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IOC’s Rogge says London has produced a ‘very good Games’

International Olympic Committee president Jacques Rogge, top left, greets an Olympic official as he arrives to watch the men's beach volleyball semi-final matches at Horse Guards Parade during the London 2012 Olympic Games August 7, 2012.

SUZANNE PLUNKETT/REUTERS

London has delivered a "very good Games", with athletes, teams and federations delighted with the facilities, International Olympic Committee president Jacques Rogge said on Wednesday.

With just over four days remaining, Rogge said he had no complaints with what he had seen so far.

"All in all I would say these are very good Games and I am a very happy man," he told reporters after being asked whether London had delivered on its promises.

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"I think everybody is very happy. I will have attended all sports until (by) the end of the Games, the federations are very happy about the venues. Everybody is really ecstatic about the Olympic village."

Belgian Rogge, a former Olympic yachtsman, said broadcasters had reported increased ratings while the success of the home team, with Britain enjoying their best medal haul since 1908, was also a very important factor.

Team GB had won a record 22 gold medals and 48 medals in total by the end of Day 11 on Tuesday, ranking third in the overall table behind China and the United States and triggering an outpouring of enthusiasm across the sports-mad nation.

The opening ceremony of the Olympics attracted an estimated global TV audience of 900 million people, with U.S. broadcaster NBC notching up record viewing figures across the Atlantic.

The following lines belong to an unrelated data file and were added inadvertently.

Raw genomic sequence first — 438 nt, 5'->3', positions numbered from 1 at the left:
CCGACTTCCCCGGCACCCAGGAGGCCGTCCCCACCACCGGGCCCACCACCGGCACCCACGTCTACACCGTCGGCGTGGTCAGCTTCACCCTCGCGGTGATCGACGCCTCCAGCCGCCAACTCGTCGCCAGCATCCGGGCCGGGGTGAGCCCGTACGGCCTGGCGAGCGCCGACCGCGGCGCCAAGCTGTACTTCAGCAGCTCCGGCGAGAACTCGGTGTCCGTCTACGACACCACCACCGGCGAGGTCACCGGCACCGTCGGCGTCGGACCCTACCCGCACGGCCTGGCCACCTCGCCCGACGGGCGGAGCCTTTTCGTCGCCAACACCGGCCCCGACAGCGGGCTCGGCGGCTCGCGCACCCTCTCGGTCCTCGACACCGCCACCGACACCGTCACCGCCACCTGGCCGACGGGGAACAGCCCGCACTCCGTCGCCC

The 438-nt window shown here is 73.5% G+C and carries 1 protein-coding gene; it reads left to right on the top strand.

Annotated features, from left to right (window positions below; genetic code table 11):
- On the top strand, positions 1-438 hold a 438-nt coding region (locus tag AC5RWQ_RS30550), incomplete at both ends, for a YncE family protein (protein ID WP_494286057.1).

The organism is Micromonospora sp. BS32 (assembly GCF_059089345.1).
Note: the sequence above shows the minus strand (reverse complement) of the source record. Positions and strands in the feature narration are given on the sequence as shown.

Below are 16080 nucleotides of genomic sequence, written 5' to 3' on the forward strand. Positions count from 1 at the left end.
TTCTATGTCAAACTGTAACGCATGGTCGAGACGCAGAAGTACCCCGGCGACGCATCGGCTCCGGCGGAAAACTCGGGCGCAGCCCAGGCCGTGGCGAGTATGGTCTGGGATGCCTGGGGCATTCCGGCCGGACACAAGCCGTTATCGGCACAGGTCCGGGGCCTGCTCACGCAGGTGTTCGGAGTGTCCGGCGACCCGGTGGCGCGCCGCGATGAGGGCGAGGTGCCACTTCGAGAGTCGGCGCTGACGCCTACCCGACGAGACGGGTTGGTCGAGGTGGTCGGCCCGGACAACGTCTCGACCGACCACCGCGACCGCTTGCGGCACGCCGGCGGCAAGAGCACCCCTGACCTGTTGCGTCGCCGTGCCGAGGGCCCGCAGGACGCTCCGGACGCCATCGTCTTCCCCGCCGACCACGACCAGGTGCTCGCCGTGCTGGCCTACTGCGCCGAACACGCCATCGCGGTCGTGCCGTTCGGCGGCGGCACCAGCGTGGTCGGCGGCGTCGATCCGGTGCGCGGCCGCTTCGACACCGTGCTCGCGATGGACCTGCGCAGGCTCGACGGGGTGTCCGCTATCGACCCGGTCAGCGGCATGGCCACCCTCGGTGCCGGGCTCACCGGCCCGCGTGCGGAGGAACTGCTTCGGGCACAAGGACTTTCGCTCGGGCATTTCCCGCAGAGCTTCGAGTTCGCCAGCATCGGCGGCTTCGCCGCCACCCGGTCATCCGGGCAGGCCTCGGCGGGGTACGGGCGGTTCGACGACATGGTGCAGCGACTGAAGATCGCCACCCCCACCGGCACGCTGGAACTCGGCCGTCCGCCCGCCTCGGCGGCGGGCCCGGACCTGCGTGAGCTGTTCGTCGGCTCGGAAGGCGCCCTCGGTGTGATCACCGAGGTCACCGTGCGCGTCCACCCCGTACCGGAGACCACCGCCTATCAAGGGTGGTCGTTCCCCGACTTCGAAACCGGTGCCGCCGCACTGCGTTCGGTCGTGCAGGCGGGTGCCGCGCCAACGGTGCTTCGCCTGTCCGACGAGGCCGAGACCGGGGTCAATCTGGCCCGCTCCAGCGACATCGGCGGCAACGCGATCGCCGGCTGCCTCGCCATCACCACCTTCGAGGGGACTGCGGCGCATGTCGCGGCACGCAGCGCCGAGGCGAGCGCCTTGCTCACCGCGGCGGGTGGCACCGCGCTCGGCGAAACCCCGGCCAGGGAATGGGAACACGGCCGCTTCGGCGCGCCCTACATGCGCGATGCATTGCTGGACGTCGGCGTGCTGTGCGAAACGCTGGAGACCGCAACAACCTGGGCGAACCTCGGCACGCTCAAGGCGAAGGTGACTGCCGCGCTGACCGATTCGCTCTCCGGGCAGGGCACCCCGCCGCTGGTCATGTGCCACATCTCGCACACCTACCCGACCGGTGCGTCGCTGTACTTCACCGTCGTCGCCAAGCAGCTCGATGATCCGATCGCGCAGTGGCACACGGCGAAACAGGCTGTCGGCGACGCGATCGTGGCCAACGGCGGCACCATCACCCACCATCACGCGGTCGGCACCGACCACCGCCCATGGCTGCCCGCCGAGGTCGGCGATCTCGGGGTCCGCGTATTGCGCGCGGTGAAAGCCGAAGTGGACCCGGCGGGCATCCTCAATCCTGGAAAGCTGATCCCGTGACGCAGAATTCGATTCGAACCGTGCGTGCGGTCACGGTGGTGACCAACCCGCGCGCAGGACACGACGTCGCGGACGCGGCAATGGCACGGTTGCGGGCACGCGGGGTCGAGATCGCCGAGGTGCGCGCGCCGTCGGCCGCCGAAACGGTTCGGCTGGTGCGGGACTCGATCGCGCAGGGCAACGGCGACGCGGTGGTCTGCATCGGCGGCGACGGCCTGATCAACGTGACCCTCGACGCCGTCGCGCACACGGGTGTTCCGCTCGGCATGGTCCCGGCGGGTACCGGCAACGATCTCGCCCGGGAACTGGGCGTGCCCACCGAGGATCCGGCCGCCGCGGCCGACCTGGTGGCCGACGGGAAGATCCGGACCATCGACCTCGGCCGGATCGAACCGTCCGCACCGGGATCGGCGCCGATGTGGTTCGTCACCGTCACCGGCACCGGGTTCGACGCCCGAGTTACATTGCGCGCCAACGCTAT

Rogge has so far visited 22 of the 26 sports with the remainder on his schedule for the final four days.

"There is also the success of the home team and that is very important," he said from the 28th floor of a central London hotel with a panoramic view of the capital.

London won the right to host the Olympics in 2005 with the promise of delivering Olympic Games that would revamp part of the city's once run-down East End.

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A day after winning the Olympics, however, the capital was hit by deadly bombing attacks that instantly raised security concerns.

The sharp economic downturn from 2008 onwards further squeezed the budget with costs soaring to over 9.3 billion pounds ($14.6-billion), more than three times the initial estimate.

Organizers opted to use several existing venues while also constructing some temporary ones in an effort to rein in costs.

Legacy remained a constant slogan in their preparations but they have still to finalize the future use and ownership of the Olympic stadium after the 16-day sports extravaganza.

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